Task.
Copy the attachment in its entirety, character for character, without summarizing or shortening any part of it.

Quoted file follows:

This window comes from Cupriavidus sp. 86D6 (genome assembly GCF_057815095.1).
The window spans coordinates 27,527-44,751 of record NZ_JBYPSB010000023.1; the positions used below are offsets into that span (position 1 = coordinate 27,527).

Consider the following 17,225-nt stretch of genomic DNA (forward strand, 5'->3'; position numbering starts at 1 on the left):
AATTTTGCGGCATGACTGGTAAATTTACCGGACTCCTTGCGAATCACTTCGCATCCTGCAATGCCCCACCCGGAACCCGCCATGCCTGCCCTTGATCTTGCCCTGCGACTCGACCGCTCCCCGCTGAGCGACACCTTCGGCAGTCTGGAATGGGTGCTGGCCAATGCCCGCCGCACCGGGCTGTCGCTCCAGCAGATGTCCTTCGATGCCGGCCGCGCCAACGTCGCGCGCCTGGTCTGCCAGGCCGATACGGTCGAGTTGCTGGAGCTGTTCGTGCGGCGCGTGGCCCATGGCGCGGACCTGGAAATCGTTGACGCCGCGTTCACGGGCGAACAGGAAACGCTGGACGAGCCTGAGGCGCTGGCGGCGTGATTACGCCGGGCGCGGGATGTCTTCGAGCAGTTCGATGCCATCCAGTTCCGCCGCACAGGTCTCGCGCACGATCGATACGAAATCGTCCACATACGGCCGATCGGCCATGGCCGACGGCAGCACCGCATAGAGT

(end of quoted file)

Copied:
This window comes from Cupriavidus sp. 86D6 (genome assembly GCF_057815095.1).
The window spans coordinates 27,527-44,751 of record NZ_JBYPSB010000023.1; the positions used below are offsets into that span (position 1 = coordinate 27,527).

Consider the following 17,225-nt stretch of genomic DNA (forward strand, 5'->3'; position numbering starts at 1 on the left):
AATTTTGCGGCATGACTGGTAAATTTACCGGACTCCTTGCGAATCACTTCGCATCCTGCAATGCCCCACCCGGAACCCGCCATGCCTGCCCTTGATCTTGCCCTGCGACTCGACCGCTCCCCGCTGAGCGACACCTTCGGCAGTCTGGAATGGGTGCTGGCCAATGCCCGCCGCACCGGGCTGTCGCTCCAGCAGATGTCCTTCGATGCCGGCCGCGCCAACGTCGCGCGCCTGGTCTGCCAGGCCGATACGGTCGAGTTGCTGGAGCTGTTCGTGCGGCGCGTGGCCCATGGCGCGGACCTGGAAATCGTTGACGCCGCGTTCACGGGCGAACAGGAAACGCTGGACGAGCCTGAGGCGCTGGCGGCGTGATTACGCCGGGCGCGGGATGTCTTCGAGCAGTTCGATGCCATCCAGTTCCGCCGCACAGGTCTCGCGCACGATCGATACGAAATCGTCCACATACGGCCGATCGGCCATGGCCGACGGCAGCACCGCATAGAGT